In the shadow of the fairytale palaces of Walt Disney World, Florida, stands another Magic Kingdom a low-rent motel of the same name. Tourists are rarely spotted here, except disgruntled honeymooners horrified that their suspiciously cheap pre-booked package holidays have let them down. Three storeys high and painted in a pastel purple similar nearby blocks are cheerfully garish pink and orange this Magic Kingdom is a fantasy world of a different sort, where grim discomfort lurks behind the trompe l'oeil windows and candy floss exterior. It's home to those director Sean Baker has called America's hidden homeless': families living hand-to-mouth and resorting to desperate means to pay the weekly rent on their dingy single rooms.

Six-year-old Moonee (the remarkably watchable Brooklynn Kimberly Prince) lives in the motel with her young mother Halley (Bria Vinaite), who pulls together cash for the rent by selling wholesale perfume on the estate, hawking stolen theme-park tickets and, eventually, through prostitution. Impish Moonee spends her days roaming the surrounds with her friend Scooty (Christopher Rivera) and new pal Jancey (Valeria Cotto), who the kids take under their wing after she's caught in the crossfire of one of their spitting competitions. The children run wild, screaming and swearing: they shut off the motel's power supply, accost passers-by for ice cream money and haul strangers' bags around for tips, dance on picnic tables, bang on doors of the motel (the man who lives in here gets arrested a lot,' Moonee matter-of-factly informs Jancey), and experiment with arson in derelict houses. On the occasions when Moonee is caught and marched back to her mother, Halley can barely disguise her amusement at her daughter's crimes. I've failed as a mother, Moonee!' she calls to her daughter, who feigns absorption in her iPad as a stern neighbour shakes her head at the door. Yeah, Mom, you're a disgrace!' the child shoots back. It's hard not to join in their gleeful laughter.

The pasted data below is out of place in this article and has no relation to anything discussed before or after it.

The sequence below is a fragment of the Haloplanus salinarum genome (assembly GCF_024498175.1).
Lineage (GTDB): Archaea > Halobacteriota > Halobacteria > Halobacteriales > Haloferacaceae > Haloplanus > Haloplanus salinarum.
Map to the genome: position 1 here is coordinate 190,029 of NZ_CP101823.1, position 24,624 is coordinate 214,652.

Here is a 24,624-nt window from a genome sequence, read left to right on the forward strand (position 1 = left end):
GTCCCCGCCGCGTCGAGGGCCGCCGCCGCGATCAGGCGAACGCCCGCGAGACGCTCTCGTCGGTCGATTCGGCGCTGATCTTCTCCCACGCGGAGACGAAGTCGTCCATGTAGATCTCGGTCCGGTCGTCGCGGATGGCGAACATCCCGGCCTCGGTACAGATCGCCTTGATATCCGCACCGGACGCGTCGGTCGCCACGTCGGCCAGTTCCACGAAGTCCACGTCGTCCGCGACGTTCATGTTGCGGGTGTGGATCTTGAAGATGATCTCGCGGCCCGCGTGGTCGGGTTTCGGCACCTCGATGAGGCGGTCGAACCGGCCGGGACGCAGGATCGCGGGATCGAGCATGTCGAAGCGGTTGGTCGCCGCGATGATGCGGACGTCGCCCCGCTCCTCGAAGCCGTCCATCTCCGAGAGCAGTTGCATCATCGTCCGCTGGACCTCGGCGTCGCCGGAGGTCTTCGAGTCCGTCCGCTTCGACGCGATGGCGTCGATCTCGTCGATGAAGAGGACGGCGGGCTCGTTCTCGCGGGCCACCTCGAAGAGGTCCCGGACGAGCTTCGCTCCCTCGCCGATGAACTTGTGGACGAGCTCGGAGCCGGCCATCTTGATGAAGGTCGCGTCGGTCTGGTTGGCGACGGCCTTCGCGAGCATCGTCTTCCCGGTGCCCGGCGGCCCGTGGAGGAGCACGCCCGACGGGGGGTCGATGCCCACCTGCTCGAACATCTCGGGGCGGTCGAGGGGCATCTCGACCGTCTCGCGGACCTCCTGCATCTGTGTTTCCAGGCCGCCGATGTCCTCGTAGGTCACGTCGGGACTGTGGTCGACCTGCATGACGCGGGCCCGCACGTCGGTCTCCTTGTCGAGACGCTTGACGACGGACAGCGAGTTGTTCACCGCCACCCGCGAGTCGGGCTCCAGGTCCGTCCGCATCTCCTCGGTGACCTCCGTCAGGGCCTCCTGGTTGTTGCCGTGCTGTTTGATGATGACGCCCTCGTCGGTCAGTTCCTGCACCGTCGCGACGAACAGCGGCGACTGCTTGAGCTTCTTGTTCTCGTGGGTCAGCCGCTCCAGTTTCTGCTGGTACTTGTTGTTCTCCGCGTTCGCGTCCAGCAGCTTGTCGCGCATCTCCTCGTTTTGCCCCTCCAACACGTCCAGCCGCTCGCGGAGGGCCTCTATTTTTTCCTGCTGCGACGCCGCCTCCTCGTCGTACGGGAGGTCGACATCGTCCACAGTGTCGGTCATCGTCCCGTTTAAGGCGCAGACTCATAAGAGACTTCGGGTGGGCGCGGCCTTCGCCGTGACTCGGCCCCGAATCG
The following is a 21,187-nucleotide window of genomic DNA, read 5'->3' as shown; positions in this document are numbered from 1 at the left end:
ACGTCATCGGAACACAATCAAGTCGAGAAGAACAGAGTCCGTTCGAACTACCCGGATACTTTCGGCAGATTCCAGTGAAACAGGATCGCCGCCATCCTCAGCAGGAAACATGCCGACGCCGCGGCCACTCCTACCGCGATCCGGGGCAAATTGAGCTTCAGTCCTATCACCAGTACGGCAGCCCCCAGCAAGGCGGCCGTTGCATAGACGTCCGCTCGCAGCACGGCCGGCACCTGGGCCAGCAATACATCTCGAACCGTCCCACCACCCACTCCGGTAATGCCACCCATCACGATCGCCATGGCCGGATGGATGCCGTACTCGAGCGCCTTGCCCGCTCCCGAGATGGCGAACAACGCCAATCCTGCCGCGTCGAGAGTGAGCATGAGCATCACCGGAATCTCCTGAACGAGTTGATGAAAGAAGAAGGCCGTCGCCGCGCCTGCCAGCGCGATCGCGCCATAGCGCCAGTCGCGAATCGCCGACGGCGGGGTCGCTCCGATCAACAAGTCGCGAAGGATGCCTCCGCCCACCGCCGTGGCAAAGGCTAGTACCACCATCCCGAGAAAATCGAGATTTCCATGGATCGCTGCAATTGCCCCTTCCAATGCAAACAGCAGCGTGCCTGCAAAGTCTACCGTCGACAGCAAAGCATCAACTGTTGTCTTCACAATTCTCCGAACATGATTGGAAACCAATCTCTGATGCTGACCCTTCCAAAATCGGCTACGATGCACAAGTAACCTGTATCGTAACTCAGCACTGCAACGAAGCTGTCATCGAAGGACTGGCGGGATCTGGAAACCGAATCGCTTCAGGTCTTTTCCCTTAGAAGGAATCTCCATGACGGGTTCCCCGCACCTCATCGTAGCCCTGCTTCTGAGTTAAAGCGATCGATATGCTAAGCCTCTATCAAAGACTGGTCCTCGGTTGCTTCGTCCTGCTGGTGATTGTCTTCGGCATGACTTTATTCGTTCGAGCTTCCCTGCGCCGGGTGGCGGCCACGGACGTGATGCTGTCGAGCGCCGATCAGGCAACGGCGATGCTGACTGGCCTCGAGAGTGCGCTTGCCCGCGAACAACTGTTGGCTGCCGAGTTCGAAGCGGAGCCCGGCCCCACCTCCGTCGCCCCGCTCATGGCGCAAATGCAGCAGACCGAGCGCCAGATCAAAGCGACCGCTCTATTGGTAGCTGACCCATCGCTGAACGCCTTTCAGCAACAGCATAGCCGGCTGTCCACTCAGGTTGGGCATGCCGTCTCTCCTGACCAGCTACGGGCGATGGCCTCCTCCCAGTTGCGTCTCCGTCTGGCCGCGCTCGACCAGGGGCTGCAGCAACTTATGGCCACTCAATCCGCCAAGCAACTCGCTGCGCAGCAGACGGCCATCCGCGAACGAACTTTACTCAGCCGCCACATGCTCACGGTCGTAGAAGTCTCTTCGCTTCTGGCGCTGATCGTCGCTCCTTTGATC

Halley herself played convincingly by first-time actress Vinaite, whom Baker spotted via her Instagram fashion business is almost childlike. Tattooed, chainsmoking, lax on discipline and boundaries, she fits every stereotype of the delinquent single mother, but the joy she derives from her daughter is palpable and tender. She seems happiest when she shakes off the cares of adulthood and gets on her daughter's level, dancing in the rain, devouring pizza, initiating burping contests. The camera is rarely off Prince, whose performance is astounding in its natural poise. Baker allows us to see life through Moonee's eyes but we also, increasingly, understand what she doesn't, and the poignancy of that disjunct is almost unbearable. Surrogate to the viewer is father-figure Bobby (Willem Dafoe), the motel's manager, who serves as an unofficial guardian physical and moral to the residents in his care: we share his infuriation at Moonee and Halley's irresponsibilities (while they stick their tongues out at him in response), but feel a rush of relief at the gruff affection that shines through every time he steps in to protect them against the dangers Halley appears to ignore.

Baker is known for his sensitive depictions of misfits and his direct filming style: his previous feature, Tangerine, was shot entirely on iPhone and explored the world of a transgender prostitute living in LA. The Florida Project is shot over one long, halcyon summer, where day and night blend and time seems to stand still. What do you do all day, Moonee?' asks a uniformed social worker, urgently, towards the end of the film: it's as if reality has caught up with her, and the almost-dreamlike vision of freedom and adventure, of children self-sufficient in a glorious landscape, is shattered. Beneath the beautiful veneer, all childlike innocence and lingering sunsets on the coloured concrete, the film confronts us directly with profound ethical questions: it is harrowing, empathetic and immensely powerful.

Words by Francesca Wade

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